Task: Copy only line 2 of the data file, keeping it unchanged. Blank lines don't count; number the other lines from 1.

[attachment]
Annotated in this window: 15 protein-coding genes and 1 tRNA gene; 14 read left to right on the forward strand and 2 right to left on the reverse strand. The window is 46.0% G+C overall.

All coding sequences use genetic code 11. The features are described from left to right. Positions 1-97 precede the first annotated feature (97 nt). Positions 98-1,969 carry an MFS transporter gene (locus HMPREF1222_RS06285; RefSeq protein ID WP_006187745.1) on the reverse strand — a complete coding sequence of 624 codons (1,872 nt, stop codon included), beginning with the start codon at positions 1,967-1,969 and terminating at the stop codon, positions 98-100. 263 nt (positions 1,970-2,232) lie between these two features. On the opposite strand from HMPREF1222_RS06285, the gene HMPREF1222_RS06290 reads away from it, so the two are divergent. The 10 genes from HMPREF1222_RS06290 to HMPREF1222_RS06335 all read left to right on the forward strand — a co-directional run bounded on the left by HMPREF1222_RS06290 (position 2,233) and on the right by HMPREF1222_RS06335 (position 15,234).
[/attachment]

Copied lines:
All coding sequences use genetic code 11. The features are described from left to right. Positions 1-97 precede the first annotated feature (97 nt). Positions 98-1,969 carry an MFS transporter gene (locus HMPREF1222_RS06285; RefSeq protein ID WP_006187745.1) on the reverse strand — a complete coding sequence of 624 codons (1,872 nt, stop codon included), beginning with the start codon at positions 1,967-1,969 and terminating at the stop codon, positions 98-100. 263 nt (positions 1,970-2,232) lie between these two features. On the opposite strand from HMPREF1222_RS06285, the gene HMPREF1222_RS06290 reads away from it, so the two are divergent. The 10 genes from HMPREF1222_RS06290 to HMPREF1222_RS06335 all read left to right on the forward strand — a co-directional run bounded on the left by HMPREF1222_RS06290 (position 2,233) and on the right by HMPREF1222_RS06335 (position 15,234).